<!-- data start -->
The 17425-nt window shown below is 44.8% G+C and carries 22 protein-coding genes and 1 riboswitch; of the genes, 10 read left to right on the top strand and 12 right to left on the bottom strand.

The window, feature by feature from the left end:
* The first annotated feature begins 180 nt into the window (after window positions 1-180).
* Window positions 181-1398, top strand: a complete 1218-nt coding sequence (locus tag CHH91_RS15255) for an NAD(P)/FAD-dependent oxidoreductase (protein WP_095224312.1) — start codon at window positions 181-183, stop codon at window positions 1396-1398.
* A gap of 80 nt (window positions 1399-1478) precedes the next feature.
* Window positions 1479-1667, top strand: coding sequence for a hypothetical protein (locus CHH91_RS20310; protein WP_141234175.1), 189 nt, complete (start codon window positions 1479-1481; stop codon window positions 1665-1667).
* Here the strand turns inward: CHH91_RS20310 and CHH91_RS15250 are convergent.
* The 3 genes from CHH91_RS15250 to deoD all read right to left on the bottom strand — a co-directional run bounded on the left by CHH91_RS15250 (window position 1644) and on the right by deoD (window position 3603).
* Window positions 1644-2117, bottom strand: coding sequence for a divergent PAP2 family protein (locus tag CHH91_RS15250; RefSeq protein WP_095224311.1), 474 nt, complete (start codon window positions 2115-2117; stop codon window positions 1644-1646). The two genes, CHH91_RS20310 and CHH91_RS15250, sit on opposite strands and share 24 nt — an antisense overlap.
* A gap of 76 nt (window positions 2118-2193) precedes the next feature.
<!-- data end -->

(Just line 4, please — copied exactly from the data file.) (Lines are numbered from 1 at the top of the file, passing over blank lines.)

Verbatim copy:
* Window positions 181-1398, top strand: a complete 1218-nt coding sequence (locus tag CHH91_RS15255) for an NAD(P)/FAD-dependent oxidoreductase (protein WP_095224312.1) — start codon at window positions 181-183, stop codon at window positions 1396-1398.